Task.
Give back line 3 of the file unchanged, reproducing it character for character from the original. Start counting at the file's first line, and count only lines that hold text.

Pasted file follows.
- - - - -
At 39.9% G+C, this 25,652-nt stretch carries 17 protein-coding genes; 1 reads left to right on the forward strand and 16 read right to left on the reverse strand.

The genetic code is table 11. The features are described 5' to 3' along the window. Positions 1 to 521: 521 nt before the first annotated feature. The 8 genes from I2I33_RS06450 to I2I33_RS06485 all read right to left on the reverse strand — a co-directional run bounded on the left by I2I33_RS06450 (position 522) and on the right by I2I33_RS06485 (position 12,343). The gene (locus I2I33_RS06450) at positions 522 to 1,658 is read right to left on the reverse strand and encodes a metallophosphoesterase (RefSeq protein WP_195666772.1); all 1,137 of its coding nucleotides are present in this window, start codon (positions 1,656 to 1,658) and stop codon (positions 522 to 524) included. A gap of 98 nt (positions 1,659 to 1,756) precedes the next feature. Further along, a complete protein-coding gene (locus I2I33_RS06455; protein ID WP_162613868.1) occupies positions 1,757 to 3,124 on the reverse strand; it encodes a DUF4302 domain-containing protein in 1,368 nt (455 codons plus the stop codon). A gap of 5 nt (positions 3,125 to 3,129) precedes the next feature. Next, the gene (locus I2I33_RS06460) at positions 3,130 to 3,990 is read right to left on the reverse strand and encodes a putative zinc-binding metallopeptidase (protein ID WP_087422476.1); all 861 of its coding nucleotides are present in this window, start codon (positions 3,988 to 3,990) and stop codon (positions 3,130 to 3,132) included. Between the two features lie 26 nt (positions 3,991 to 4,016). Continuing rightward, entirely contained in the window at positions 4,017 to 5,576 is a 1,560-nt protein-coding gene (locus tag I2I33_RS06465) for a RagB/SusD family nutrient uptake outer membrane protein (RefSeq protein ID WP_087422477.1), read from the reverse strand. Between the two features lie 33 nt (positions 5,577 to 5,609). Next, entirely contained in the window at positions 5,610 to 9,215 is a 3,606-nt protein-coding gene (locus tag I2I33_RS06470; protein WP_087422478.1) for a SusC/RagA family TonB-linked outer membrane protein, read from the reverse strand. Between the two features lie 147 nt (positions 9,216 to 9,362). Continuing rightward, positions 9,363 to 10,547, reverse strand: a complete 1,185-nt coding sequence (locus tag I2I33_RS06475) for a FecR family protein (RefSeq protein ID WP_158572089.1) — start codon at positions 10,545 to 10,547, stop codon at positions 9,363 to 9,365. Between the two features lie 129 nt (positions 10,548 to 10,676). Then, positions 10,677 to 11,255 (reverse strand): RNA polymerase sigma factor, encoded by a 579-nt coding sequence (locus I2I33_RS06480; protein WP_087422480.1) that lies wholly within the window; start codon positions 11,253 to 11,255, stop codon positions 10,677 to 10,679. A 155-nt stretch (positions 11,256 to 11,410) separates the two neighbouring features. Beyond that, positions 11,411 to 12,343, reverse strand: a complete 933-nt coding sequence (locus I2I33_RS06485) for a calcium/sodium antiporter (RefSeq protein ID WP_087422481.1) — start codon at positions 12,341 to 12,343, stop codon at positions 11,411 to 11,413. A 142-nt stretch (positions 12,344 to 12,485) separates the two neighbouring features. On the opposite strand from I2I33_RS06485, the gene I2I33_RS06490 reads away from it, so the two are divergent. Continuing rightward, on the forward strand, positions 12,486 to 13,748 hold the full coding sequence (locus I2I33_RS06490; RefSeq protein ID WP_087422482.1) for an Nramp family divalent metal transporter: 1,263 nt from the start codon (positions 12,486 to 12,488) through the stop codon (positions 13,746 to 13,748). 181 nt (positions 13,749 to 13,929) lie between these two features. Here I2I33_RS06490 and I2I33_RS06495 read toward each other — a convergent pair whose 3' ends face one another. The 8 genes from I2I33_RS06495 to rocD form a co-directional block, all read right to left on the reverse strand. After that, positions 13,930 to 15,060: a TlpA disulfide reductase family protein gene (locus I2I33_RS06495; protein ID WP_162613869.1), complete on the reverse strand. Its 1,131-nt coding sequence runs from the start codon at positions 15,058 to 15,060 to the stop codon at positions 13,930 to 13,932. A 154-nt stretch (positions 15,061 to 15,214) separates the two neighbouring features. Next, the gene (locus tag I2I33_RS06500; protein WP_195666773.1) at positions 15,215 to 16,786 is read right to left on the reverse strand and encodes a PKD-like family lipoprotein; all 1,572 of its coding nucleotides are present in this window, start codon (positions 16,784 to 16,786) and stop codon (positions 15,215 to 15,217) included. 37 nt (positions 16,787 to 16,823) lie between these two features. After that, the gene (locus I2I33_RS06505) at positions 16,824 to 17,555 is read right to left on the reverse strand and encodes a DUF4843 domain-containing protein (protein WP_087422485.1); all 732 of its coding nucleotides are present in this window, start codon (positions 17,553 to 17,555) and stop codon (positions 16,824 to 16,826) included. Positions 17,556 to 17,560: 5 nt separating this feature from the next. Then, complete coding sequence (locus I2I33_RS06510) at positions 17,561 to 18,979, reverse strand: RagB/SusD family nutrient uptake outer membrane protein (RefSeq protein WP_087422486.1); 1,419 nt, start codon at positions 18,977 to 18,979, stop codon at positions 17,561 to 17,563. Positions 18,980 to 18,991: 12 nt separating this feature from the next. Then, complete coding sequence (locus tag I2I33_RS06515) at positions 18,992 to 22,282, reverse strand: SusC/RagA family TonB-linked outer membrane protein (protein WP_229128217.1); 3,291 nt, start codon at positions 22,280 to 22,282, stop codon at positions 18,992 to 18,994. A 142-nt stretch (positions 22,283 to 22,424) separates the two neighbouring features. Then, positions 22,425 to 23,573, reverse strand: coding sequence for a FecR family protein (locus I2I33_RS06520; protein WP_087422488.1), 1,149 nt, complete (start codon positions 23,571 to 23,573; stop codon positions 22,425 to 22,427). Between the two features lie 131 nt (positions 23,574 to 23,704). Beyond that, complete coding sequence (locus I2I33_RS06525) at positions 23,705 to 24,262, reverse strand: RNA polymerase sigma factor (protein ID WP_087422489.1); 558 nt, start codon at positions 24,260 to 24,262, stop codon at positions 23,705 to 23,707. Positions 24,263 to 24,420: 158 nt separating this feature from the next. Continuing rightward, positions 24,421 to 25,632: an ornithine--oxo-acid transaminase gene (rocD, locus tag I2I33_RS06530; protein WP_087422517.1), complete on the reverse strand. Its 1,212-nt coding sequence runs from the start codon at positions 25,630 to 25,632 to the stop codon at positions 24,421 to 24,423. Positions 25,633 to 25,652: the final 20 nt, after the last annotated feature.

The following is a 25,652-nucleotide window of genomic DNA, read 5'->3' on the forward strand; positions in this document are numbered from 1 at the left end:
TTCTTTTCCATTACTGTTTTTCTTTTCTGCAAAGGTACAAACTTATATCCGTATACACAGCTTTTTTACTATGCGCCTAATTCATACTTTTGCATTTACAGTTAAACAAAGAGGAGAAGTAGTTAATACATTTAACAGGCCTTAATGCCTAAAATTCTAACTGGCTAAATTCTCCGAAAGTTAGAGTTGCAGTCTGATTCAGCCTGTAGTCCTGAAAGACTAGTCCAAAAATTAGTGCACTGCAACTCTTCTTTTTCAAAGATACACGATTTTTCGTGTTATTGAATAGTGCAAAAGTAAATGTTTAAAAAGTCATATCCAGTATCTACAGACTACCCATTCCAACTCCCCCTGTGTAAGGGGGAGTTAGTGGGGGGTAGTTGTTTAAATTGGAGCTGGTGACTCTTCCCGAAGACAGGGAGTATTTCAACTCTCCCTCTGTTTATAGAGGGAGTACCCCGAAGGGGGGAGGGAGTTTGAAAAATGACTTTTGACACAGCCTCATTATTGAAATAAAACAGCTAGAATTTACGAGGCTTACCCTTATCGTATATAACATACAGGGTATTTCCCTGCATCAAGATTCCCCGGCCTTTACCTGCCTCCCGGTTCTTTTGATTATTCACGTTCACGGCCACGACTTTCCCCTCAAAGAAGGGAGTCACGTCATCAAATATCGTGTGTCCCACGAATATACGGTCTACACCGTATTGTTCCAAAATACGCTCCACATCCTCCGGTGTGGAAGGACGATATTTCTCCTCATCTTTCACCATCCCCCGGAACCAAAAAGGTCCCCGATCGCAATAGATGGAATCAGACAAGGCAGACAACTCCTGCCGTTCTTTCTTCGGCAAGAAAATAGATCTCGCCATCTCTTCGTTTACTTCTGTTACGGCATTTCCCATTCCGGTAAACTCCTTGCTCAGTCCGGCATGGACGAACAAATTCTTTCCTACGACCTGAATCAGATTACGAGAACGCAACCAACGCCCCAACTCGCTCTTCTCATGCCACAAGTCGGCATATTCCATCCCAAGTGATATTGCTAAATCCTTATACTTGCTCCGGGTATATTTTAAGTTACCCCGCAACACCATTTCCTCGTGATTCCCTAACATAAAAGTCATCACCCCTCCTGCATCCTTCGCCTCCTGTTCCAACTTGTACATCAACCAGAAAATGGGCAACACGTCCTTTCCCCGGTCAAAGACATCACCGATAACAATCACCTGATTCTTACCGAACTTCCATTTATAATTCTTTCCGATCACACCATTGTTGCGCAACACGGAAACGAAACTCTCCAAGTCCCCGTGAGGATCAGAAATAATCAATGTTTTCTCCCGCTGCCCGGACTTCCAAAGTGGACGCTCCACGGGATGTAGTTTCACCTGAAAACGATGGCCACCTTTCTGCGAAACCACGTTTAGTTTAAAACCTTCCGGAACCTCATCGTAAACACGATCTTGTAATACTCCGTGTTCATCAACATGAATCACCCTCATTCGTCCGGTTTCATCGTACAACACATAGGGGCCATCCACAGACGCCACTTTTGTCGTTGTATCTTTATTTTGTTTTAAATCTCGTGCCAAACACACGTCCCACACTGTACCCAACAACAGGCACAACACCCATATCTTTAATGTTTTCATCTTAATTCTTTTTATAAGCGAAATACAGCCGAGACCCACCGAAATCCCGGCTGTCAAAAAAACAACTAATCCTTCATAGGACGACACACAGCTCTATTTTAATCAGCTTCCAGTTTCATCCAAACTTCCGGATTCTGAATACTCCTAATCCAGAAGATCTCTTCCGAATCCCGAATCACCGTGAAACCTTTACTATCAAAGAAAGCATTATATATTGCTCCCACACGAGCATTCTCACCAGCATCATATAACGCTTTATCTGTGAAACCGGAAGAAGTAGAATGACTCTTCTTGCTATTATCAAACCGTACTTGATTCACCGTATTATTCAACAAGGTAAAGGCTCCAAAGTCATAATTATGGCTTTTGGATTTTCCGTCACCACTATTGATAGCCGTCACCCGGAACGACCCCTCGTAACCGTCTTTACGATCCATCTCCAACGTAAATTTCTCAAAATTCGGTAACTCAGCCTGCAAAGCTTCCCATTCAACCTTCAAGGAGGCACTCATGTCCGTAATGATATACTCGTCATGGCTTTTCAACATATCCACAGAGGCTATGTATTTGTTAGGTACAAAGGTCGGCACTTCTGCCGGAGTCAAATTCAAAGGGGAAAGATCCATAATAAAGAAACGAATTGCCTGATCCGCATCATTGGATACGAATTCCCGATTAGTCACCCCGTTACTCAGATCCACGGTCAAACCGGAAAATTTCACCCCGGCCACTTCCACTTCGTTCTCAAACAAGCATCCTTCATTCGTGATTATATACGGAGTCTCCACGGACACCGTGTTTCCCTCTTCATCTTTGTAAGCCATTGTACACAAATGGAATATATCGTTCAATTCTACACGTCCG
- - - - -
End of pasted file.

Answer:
The following is a 25,652-nucleotide window of genomic DNA, read 5'->3' on the forward strand; positions in this document are numbered from 1 at the left end: